"And the devil's own luck it would seem, Charles," his companion replied in the same undertone. His own costume, rich in lace, ruffles, and gold velvet though it was, was almost somber in contrast with the other's. "The luck's been running with him for months."
"And always against Lacey," Fox mused, taking a deep draught of burgundy from the glass he held. "I saw Jack win ten thousand guineas from the man at quinze last night."
"And twenty from him at hazard on Monday. It seems Jack's playing a deep game. He's not playing for the pleasure of it, there's some damnable purpose behind it," George Cavenaugh said. "If asked, I would say he's set to ruin Lacey. But why?"
Fox made no immediate response as he remembered the old scandal. No one knew the real truth of that story and it had happened so long ago now, it could hardly be relevant. He shook his head. "Ever since Jack got back from Paris he's been different." He shrugged slightly. "I can't put my finger on it. He's his usual careless, charming self, but there's something, a hardness underneath that wasn't there before."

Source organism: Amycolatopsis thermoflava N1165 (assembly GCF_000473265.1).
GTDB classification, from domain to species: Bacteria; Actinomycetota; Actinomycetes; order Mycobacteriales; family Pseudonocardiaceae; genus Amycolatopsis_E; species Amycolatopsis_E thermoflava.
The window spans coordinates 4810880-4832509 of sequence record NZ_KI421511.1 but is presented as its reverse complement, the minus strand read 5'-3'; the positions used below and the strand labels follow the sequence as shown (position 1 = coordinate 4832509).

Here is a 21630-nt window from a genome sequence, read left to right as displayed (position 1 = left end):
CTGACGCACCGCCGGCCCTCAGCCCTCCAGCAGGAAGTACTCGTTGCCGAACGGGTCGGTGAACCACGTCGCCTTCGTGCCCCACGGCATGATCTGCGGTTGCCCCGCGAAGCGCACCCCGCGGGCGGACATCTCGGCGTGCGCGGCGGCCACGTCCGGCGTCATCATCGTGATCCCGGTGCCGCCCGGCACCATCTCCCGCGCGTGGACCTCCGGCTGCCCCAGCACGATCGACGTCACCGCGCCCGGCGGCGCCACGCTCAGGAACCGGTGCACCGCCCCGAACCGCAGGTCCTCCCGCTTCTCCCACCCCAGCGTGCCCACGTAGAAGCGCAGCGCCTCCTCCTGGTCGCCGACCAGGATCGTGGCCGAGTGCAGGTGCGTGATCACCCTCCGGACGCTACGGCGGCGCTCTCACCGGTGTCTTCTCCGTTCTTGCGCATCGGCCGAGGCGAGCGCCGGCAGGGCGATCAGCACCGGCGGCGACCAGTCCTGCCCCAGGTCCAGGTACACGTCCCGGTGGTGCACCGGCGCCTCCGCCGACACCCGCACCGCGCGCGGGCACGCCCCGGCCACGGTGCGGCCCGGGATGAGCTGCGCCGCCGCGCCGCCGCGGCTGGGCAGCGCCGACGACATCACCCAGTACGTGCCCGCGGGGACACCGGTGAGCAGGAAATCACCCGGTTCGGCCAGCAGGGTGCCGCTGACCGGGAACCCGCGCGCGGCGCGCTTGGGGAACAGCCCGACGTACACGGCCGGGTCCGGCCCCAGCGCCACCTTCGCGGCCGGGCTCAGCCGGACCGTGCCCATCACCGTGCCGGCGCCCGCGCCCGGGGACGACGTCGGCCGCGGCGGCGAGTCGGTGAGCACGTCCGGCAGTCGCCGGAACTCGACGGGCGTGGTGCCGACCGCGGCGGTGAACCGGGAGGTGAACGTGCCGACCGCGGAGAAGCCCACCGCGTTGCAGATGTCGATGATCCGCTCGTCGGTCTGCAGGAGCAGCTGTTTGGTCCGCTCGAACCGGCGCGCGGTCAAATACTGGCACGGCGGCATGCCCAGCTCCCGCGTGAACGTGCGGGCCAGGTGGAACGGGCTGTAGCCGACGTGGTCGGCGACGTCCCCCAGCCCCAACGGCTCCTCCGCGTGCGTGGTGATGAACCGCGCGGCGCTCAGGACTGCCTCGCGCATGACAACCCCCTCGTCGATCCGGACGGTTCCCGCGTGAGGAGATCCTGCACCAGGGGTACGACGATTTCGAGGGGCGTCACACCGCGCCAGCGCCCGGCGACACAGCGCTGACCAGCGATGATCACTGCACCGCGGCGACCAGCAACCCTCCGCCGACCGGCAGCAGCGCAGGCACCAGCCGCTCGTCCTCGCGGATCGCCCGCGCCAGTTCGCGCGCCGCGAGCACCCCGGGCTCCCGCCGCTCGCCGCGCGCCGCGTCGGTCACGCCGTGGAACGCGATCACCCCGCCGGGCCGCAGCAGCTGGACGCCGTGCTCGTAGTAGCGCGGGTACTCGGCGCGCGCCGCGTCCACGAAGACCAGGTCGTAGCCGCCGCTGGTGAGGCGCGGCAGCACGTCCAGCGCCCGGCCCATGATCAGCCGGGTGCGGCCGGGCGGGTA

"'Tis hardly surprising. Anyone escaping that hellhole of murderous anarchy is going to be touched in some way," George said somberly. "They say he got out by the skin of his teeth, but he won't say a word about it. He just laughs that damnable laugh of his and changes the subject." He held out his glass to a passing waiter, who refilled it.
The two men fell silent, watching the play. Frederick Lacey had but one rouleau in front of him now. His hand hovered over it for a second, his first hesitation of the evening. St. Jules caressed the stem of his wineglass between two long white fingers of an immaculately manicured hand. A large sapphire ring glowed blue fire in the candlelight. He waited.
With a short intake of breath Lacey placed his rouleau on the ace. The duke turned over the next card in the box to reveal the first, and thus the losing, card. It was the ace. Lacey's countenance was now several shades whiter beneath the raddled complexion of the heavy drinker. Without expression the duke placed the ace on the discard pile and dealt the next card from the remainder of the pack. He turned it over and the ten of spades lay faceup, seeming to mock the ashen earl. The duke slid the rouleau into the pile that glinted at his elbow. He surveyed the earl in silence. Now only three cards remained to be dealt.